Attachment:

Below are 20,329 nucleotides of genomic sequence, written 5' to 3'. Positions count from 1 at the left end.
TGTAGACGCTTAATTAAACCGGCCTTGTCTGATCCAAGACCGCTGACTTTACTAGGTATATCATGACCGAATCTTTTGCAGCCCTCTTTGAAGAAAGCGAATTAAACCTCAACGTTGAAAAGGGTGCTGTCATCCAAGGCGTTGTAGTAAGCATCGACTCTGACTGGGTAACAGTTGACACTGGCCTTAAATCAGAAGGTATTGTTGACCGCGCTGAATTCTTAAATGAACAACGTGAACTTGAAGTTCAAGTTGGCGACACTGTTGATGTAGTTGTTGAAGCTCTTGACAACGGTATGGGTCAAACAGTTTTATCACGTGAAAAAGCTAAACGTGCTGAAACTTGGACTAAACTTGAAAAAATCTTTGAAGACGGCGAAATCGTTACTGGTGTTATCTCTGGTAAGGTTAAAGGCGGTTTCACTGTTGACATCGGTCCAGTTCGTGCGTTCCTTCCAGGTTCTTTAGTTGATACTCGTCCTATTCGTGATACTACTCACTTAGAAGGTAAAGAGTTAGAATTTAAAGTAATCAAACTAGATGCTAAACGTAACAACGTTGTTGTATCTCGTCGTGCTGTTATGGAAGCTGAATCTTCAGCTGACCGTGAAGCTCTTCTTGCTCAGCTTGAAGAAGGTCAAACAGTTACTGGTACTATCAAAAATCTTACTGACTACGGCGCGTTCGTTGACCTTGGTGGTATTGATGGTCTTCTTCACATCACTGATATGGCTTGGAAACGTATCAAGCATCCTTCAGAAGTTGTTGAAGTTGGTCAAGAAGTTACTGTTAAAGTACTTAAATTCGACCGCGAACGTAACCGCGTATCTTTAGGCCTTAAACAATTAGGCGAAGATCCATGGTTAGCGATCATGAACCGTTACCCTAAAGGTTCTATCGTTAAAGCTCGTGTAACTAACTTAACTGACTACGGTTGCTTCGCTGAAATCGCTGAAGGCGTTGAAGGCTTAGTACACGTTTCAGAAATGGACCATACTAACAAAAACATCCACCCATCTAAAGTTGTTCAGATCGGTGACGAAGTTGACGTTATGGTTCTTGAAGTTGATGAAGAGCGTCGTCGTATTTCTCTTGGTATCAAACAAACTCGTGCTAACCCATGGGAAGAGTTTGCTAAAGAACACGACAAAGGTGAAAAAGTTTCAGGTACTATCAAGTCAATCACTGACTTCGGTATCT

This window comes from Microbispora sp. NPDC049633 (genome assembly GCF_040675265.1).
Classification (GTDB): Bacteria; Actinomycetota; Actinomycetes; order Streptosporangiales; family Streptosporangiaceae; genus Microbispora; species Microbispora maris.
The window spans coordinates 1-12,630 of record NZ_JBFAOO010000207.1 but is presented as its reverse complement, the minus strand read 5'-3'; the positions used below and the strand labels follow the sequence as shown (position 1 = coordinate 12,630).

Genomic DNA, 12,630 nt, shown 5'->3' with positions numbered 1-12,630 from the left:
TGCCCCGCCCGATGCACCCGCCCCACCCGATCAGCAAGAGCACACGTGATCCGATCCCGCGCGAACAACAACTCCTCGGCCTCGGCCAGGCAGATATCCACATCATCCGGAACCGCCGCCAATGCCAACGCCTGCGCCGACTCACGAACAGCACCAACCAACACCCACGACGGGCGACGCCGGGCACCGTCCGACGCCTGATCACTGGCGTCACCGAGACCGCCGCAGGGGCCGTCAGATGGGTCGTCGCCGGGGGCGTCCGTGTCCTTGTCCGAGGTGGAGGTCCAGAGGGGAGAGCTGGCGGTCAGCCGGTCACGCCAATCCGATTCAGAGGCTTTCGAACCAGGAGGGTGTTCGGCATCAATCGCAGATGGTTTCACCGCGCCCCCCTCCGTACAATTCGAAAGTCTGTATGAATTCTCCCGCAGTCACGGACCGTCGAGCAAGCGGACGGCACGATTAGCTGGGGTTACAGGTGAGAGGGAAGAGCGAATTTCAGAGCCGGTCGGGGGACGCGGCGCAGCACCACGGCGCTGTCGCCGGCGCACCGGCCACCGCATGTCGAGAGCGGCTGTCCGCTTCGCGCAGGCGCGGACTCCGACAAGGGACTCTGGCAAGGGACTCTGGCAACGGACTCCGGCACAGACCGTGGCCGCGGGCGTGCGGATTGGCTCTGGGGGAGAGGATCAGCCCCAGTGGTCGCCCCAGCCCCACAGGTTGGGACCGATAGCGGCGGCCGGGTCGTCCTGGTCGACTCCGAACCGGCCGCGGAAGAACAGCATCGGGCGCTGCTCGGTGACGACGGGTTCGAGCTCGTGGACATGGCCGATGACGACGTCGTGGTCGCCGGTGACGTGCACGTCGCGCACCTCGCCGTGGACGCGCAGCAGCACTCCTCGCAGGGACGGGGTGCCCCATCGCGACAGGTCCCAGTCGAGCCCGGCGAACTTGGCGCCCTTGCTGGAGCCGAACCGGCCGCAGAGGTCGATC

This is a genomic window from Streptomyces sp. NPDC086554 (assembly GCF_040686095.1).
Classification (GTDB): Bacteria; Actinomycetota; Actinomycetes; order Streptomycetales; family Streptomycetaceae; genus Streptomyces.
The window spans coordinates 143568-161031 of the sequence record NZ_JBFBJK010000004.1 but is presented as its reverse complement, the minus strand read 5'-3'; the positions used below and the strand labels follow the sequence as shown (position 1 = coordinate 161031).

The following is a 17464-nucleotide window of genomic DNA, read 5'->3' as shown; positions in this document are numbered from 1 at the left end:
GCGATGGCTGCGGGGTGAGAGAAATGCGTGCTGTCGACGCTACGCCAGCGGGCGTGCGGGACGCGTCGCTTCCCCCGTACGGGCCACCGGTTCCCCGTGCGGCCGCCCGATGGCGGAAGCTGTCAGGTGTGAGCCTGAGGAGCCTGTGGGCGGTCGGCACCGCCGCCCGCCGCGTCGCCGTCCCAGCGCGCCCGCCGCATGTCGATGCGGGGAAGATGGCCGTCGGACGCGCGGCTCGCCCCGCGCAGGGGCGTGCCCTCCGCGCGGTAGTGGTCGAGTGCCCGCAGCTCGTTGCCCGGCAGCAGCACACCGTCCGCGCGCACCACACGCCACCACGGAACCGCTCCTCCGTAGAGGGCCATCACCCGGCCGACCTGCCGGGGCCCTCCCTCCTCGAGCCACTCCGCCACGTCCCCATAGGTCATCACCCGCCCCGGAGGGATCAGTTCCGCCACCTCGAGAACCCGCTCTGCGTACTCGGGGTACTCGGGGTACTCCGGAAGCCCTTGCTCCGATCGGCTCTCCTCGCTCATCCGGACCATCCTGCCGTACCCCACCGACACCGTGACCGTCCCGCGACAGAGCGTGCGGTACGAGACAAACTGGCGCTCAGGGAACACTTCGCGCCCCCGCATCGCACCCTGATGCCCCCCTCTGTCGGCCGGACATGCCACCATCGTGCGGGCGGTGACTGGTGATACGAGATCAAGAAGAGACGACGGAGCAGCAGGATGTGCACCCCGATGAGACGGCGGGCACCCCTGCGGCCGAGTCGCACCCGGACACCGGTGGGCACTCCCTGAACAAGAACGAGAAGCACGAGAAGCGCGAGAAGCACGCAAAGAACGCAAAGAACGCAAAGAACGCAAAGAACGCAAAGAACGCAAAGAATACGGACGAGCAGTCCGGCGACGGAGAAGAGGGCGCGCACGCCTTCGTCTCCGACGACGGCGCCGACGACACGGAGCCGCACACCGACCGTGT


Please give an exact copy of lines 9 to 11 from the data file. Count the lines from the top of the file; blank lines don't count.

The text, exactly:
Classification (GTDB): Bacteria; Actinomycetota; Actinomycetes; order Streptomycetales; family Streptomycetaceae; genus Streptomyces.
The window spans coordinates 143568-161031 of the sequence record NZ_JBFBJK010000004.1 but is presented as its reverse complement, the minus strand read 5'-3'; the positions used below and the strand labels follow the sequence as shown (position 1 = coordinate 161031).

The following is a 17464-nucleotide window of genomic DNA, read 5'->3' as shown; positions in this document are numbered from 1 at the left end: